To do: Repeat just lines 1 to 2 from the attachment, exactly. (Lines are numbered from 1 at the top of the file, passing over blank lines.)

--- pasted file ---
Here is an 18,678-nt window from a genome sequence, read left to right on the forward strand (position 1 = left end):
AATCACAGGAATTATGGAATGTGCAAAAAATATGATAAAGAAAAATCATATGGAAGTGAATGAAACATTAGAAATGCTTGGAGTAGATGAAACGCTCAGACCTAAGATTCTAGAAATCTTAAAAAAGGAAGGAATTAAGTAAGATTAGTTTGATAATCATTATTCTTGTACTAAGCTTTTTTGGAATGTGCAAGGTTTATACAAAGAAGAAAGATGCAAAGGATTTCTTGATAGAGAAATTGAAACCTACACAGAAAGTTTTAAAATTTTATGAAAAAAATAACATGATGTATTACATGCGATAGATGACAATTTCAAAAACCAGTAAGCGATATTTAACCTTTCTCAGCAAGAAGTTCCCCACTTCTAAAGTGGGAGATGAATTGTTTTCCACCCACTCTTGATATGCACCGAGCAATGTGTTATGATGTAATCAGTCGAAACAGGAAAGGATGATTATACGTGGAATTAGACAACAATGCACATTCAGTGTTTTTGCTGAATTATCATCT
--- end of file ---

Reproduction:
Here is an 18,678-nt window from a genome sequence, read left to right on the forward strand (position 1 = left end):
AATCACAGGAATTATGGAATGTGCAAAAAATATGATAAAGAAAAATCATATGGAAGTGAATGAAACATTAGAAATGCTTGGAGTAGATGAAACGCTCAGACCTAAGATTCTAGAAATCTTAAAAAAGGAAGGAATTAAGTAAGATTAGTTTGATAATCATTATTCTTGTACTAAGCTTTTTTGGAATGTGCAAGGTTTATACAAAGAAGAAAGATGCAAAGGATTTCTTGATAGAGAAATTGAAACCTACACAGAAAGTTTTAAAATTTTATGAAAAAAATAACATGATGTATTACATGCGATAGATGACAATTTCAAAAACCAGTAAGCGATATTTAACCTTTCTCAGCAAGAAGTTCCCCACTTCTAAAGTGGGAGATGAATTGTTTTCCACCCACTCTTGATATGCACCGAGCAATGTGTTATGATGTAATCAGTCGAAACAGGAAAGGATGATTATACGTGGAATTAGACAACAATGCACATTCAGTGTTTTTGCTGAATTATCATCT